Tax law, like any established field of knowledge, is full of acronyms and abbreviations. Some of them can seem pretty arcane to people who aren’t tax professionals. But doesn’t mean they aren’t important.
One such abbreviation is EITC. This stands for the Earned Income Tax Credit. The IRS itself, on its own website, describes EITC as a way to help taxpayers of modest means keep more of what they made.
For taxpayers in California and across the country, the EITC can be especially important to people of moderate means who have children. It can provide a refundable federal income tax credit for those who qualify.
It’s a tax credit that has been part of the federal tax code since the mid-1970s. If the EITC exceeds the amount of taxes you owe, you are eligible for a tax refund. But in order to get it, you must not only meet the qualifications. You must also file a tax return, even if you don’t owe any taxes. And you must claim the credit.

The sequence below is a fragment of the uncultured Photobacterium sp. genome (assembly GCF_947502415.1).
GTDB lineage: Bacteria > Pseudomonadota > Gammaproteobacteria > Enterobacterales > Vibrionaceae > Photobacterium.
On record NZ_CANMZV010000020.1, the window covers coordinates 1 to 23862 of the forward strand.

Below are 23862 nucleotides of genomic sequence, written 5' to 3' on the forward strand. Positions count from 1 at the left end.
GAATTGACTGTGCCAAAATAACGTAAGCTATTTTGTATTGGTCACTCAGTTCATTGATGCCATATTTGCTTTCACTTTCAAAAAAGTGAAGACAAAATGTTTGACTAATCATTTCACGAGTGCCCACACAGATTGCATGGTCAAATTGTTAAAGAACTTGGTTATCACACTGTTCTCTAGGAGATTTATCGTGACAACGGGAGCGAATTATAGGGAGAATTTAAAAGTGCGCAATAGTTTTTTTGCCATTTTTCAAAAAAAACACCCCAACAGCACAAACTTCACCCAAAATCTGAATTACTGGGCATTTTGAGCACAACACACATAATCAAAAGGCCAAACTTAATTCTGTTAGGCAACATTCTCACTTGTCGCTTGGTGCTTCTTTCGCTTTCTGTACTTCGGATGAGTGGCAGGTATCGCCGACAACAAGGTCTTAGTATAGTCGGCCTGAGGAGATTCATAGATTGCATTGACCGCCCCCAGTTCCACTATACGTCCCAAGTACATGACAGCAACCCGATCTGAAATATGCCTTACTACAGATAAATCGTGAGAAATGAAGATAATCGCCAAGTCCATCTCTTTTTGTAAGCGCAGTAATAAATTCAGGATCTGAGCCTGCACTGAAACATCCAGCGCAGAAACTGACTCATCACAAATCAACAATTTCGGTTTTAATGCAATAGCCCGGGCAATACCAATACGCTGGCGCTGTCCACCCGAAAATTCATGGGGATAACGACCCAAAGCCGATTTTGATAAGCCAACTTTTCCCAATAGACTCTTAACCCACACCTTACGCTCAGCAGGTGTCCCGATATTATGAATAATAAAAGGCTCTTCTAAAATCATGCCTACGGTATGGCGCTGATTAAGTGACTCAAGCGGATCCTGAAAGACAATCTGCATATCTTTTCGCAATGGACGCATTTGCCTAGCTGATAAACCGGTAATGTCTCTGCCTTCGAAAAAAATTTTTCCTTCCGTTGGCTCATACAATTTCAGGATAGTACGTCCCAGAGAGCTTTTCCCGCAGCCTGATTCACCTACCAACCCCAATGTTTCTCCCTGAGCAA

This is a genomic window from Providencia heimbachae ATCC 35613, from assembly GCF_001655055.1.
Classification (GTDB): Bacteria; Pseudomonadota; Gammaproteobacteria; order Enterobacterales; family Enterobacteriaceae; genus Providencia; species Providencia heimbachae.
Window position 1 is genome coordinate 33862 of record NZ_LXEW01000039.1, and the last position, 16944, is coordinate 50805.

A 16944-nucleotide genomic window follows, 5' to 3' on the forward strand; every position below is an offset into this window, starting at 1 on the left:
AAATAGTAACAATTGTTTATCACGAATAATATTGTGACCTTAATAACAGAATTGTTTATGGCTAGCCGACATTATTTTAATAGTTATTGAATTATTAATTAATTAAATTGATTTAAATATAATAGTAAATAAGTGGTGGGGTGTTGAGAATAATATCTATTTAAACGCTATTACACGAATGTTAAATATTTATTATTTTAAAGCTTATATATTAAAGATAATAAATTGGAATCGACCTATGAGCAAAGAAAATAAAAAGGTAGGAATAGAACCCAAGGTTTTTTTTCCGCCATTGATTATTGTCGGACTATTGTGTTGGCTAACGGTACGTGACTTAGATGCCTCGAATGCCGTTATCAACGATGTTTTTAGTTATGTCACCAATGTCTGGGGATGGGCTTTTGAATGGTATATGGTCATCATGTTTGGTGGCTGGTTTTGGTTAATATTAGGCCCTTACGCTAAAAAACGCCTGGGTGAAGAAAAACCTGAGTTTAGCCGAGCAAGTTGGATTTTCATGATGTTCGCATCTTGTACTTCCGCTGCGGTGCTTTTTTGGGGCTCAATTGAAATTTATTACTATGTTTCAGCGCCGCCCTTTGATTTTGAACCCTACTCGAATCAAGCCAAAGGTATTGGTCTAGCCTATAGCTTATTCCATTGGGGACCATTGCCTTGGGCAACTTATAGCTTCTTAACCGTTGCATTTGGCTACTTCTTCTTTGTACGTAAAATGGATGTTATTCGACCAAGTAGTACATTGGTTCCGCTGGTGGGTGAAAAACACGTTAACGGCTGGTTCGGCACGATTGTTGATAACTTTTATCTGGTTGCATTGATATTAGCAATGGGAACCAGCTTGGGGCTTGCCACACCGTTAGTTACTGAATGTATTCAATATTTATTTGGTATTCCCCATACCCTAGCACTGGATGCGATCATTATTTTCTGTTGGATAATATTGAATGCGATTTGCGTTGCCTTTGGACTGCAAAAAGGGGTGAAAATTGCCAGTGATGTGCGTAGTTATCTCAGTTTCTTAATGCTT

To find out whether you qualify, it is worth reviewing the rules with a tax professional. Those rules can get pretty detailed. For example, the qualifying rules for children involve such factors as tests for relationship, age and residency.
As important as the EITC is for many working families, it isn’t only for those families. A taxpayer can be without qualifying children and still be eligible for the EITC.
Much depends on income, of course. But for a taxpayer with income of less than $13,980, or $19,190 for a married couple filing jointly, the EITC can be worth up to $5,891.
Source: “EITC Home page-It’s easier than ever to find out if you qualify for EITC,” IRS.gov
Additional source: “A Guide to Tax Breaks for the Middle Class,” US News & World Report, Lisa-Greene-Lewis, 3-19-13
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